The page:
Updated February 27, 2019 by Brett Dvoretz

The 10 Best Music Boxes

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We spent 41 hours on research, videography, and editing, to review the top choices for this wiki. Elegant and timeless, our selection of music boxes includes a wide variety of designs that will please enthusiasts of every age and persuasion. These are ideal for adding a decorative touch to any room, and many serve double-duty as jewelry organizers. If you need to find a unique gift for someone special in your life or just want to add one more piece to your collection, look no further. When users buy our independently chosen editorial picks, we may earn commissions to support our work. Skip to the best music box on Amazon.

10. ComputerGear Grand Piano

9. Bradford Exchange Garden of Prayer

8. San Francisco Music Box Company Phantom of The Opera

6. Laser's Edge Personalizable

5. Cottage Garden Special World

4. Cottage Garden Sleeping Cat

3. Lenox Childhood Memories Ballerina

2. Enchantmints B40

1. Scents of The World Blue Crystal

Editor's Notes

February 26, 2019:

While we feel any one of the items on our list would make a fantastic gift for a child or that special someone in your life, some are better suited to it than others. For example, the Scents of The World Blue Crystal actually comes in an attractive gift box, while the Lenox Childhood Memories Ballerina and Laser's Edge Personalizable can actually be customized with a message. The Enchantmints B40 and Lohome Luxury Carousel feature motifs that make them especially perfect for children. While the San Francisco Music Box Company Phantom of The Opera probably isn't designed to be a somewhat unnerving item, many people may find it so, making it a great choice for lovers of classic horror films. Classical music aficionados will of course appreciate the ComputerGear Grand Piano.

Music Boxes: More Than Meets The Eye

Then there are music boxes that are not only charming, but functional beyond mere aesthetics.

When someone says the word "music box," you likely picture something rather literal: a wooden box that, when its lid is lifted, will play brief and pleasant (albeit a bit tinny) music. That's not an inaccurate perception of a music box, but it's woefully dismissive of all the many amazing varieties of music boxes made through the years and available today. The discerning customer can acquire a music box that will perfectly complement a space in his or her home or office, or else will make the perfect gift. Few items can be both so visually and aurally pleasing as a music box, and few objects touch their beholder at such a uniquely emotional level.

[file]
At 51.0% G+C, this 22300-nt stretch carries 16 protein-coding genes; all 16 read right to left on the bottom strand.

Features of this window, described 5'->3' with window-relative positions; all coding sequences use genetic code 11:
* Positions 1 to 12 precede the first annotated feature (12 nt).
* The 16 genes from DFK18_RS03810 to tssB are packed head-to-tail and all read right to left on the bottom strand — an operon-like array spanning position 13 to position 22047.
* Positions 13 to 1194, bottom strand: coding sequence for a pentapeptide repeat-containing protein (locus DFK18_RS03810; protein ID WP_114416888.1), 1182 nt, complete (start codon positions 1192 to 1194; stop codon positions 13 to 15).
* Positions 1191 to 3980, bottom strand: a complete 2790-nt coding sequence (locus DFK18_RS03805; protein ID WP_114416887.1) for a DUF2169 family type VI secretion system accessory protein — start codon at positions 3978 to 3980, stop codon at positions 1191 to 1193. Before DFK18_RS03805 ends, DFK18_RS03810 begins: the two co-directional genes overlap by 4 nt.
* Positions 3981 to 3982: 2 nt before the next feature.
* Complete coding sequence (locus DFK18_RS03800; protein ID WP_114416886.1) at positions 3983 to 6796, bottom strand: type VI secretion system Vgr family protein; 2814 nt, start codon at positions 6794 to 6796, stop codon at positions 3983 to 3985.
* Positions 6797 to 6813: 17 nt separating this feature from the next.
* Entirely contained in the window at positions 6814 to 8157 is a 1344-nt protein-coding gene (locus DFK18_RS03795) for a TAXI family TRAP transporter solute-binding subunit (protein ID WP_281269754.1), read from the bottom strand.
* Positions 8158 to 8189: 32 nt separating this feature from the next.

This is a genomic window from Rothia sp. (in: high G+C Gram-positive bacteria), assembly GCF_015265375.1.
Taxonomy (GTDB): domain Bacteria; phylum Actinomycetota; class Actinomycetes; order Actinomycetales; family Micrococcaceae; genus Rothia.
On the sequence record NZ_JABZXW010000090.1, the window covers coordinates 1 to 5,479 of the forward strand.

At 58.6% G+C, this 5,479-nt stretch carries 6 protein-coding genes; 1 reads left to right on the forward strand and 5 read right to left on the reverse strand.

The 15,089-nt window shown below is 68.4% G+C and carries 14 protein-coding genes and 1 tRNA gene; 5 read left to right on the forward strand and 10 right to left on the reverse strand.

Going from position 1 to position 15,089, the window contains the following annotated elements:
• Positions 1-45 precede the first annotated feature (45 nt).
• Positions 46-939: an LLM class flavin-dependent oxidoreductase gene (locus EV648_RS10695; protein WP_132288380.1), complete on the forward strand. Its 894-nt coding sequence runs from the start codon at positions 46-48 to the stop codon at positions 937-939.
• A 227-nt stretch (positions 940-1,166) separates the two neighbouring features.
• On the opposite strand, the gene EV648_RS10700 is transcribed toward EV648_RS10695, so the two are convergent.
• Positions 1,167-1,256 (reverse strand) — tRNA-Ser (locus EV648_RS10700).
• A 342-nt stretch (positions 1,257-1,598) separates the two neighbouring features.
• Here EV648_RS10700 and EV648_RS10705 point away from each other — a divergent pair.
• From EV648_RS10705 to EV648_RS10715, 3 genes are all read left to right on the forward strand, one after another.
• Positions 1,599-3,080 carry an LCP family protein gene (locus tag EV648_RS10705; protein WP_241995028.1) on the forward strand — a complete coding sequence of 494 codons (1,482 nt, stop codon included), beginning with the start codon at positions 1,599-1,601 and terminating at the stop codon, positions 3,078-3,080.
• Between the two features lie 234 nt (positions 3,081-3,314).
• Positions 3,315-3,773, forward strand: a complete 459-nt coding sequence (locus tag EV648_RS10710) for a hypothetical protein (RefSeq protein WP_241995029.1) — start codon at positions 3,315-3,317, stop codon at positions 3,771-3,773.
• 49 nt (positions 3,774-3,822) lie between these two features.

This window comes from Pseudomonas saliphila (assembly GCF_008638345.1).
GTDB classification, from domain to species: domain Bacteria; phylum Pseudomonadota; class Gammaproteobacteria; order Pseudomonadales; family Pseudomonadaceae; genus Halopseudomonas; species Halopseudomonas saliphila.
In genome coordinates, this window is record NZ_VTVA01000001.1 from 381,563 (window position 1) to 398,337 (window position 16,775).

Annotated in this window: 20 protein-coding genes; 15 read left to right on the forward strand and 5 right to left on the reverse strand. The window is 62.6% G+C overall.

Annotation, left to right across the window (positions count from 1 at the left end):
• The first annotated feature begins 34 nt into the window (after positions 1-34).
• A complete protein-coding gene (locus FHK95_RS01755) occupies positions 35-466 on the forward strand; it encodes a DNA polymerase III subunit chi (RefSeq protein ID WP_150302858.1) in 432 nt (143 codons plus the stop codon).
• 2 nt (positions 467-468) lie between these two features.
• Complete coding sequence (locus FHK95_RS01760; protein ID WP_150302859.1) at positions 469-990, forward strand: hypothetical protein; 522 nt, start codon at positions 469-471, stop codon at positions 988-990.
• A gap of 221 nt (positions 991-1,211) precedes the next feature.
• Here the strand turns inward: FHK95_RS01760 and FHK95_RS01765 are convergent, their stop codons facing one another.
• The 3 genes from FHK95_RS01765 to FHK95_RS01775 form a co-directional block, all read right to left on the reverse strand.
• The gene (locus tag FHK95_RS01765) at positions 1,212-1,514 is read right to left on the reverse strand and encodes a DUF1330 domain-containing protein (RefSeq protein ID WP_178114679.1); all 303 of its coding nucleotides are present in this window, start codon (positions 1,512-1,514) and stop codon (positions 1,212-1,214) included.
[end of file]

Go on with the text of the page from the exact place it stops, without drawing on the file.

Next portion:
Indeed many music boxes are entirely ornamental in nature. They play a dulcet tune and are pleasing to the eye. Fine examples of these include music boxes designed to look like other objects, such as a miniature piano or a carousel. Others use the movement of their winding not only to play a tune but also to bring miniature dancers to life, as it were, gently leading miniature figurines through their dance to the strains of often famous and classical songs. Many music boxes are decorated in lavish Baroque style and will dazzle with what appear to be gold and jewel inlays.

Then there are music boxes that are not only charming, but functional beyond mere aesthetics. The most common example of this type of music box is the jewelry box that also plays music. These charming and useful little chests often feature several different compartments, perfect for sorting and storing rings, bracelets, earrings, and other jewelry, or for separating any other diminutive objects you hold dear and want to protect. A decorative jewelry box that also happens to be a music box is an elegant blending of form and function: you need a place to store your valuables anyway, so you might as well choose an object that can be enjoyed for its own merits even while helping with the storage.

Finally, there are many music boxes that look nothing like one would expect. These include everything from solid-looking paperweights with a music box hidden within to pictures that house a music box beneath their frame. And often one of the most interesting and enjoyable music boxes of all is one that clearly displays its internal mechanical components rather than concealing them. Youngsters and adults alike are fascinated by watching the little pins on a unit's wheel striking the teeth that sound such lovely notes.